WASHINGTON, Sept 3 (Reuters) - The weak U.S. jobs report for August complicates what had seemed a clear path for the Federal Reserve to begin trimming its bond purchases, undershooting the expectations of the central bank's most hawkish members and signaling the coronavirus Delta variant has begun to affect the recovery in a meaningful way.
Over the past week, Fed officials who argued most vocally that the central bank should soon begin paring its $120 billion in monthly bond purchases linked that policy change to an August jobs report that continued the average gains of 876,000 additional positions added from May through July.
Others said they were confident the economy's performance had increasingly disconnected from the virus, and would weather the current surge in cases.
The August report, released on Friday, showed 235,000 jobs were added - the weakest outcome this year. This challenges some of the Fed's core narratives as the surge in COVID-19 cases appeared to hit firms like restaurants that bore the brunt of the pandemic's impact last year and have the furthest ground to make up.
Closely watched margins on labor force participation and jobs progress for women and Blacks showed little change, a blow to the Fed's hope this for a "broad and inclusive" labor market recovery.
"September and October are going to be white-knuckle months for households, employers and the Federal Reserve," The Economic Outlook Group's Bernard Baumohl wrote in a note.
"How the economy performs those two months will determine whether the Fed begins to taper this year or in 2022," extending the start of a process Fed chair Jerome Powell and others had, even as of last week, anticipated would begin this year.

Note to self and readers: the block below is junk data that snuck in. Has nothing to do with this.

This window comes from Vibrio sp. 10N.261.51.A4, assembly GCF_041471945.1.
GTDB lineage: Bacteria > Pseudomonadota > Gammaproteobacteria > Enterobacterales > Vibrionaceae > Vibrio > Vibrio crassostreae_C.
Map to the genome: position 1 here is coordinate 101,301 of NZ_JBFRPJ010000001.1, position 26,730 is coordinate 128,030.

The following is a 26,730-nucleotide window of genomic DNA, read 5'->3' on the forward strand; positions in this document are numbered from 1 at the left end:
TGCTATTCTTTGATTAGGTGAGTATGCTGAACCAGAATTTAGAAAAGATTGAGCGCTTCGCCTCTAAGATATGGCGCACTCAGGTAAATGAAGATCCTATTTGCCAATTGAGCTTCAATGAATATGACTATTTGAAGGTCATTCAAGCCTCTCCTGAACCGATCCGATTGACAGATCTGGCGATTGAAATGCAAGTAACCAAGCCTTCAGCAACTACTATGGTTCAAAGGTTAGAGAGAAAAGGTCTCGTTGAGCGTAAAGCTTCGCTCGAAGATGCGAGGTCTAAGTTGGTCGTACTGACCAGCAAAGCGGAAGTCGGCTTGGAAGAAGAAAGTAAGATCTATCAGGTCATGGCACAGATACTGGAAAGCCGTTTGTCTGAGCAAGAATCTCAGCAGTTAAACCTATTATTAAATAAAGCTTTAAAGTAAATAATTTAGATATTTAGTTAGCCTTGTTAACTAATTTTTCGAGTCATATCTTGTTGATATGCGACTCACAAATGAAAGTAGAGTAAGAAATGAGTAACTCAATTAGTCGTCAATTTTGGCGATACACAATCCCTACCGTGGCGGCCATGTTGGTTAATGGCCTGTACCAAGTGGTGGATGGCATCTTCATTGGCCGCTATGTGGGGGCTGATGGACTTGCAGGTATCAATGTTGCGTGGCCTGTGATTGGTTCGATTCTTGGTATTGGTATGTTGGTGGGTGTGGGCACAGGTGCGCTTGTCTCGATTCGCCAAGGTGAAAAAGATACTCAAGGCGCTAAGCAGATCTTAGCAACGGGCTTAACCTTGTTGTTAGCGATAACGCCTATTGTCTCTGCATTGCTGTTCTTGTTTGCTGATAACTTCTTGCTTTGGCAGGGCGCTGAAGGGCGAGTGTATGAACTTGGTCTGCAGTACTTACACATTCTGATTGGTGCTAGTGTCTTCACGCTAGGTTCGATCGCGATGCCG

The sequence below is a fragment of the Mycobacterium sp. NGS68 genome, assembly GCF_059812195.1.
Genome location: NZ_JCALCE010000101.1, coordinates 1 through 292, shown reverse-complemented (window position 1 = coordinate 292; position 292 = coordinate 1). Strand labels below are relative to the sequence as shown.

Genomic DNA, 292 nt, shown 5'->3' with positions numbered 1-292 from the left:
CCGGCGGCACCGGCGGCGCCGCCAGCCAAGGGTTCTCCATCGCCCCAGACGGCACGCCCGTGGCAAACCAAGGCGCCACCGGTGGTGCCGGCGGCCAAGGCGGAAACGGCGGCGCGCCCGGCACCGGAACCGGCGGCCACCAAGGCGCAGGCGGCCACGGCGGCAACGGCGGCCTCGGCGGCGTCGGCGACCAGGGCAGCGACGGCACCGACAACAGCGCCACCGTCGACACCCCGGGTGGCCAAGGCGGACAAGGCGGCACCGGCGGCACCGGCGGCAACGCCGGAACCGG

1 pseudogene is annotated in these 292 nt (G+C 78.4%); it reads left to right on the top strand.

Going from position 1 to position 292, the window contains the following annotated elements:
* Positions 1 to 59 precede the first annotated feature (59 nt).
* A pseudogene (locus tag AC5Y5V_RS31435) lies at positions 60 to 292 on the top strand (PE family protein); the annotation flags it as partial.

Far from clearing the way for that process to start, the August report keeps alive the risk that the Fed may be heading for a tough and confrontational choice between its new commitment to a broad labor market recovery and its traditional promise to keep inflation controlled.
'DELTA WRITTEN ALL OVER IT'
Inflation is currently running about twice the Fed's 2% target. Policymakers expect that to ease on its own, leaving them time to let job growth continue and reach full employment before any interest rate increases are needed to temper the pace of price increases.
Weak job growth now challenges that assumption, as well as the Fed's faith that the newly surging virus will not derail continued economic recovery. If the problems in the labor market had been chalked up to supply issues, with unemployment insurance or child care troubles keeping people from working, August adds weak demand in some of the sectors that defined the pandemic downturn last year.
"Today’s report has the Delta variant written all over it. It is clear that the recent surge in COVID-19 cases is a strong headwind to the labor market," said Nick Bunker, economic research director for hiring site Indeed. "The wind is not so strong that it stopped all progress. The underlying momentum is still there. We just have to see if we can keep up the pace until this surge is behind us."
Until it is, and job growth rebounds, it may put any Fed policy shift in limbo.
The Fed continues to buy $120 billion worth of Treasury bonds and mortgage backed securities each month, a program it began in the spring of 2020 to stabilize financial markets at risk of crashing because of the pandemic. The Fed in December said it would not reduce the amount until the economy had made "substantial further progress" towards regaining what at that point was still 10 million missing jobs and restoring inflation to the Fed's 2% target.
As of now the number of missing jobs is still 5.3 million.
"Today’s report should give the doves on the Federal Reserve’s board...some fodder for postponing," announcement of plans to reduce, or "taper," the bond buying, said Rick Rieder, BlackRock’s chief investment officer for global fixed income.
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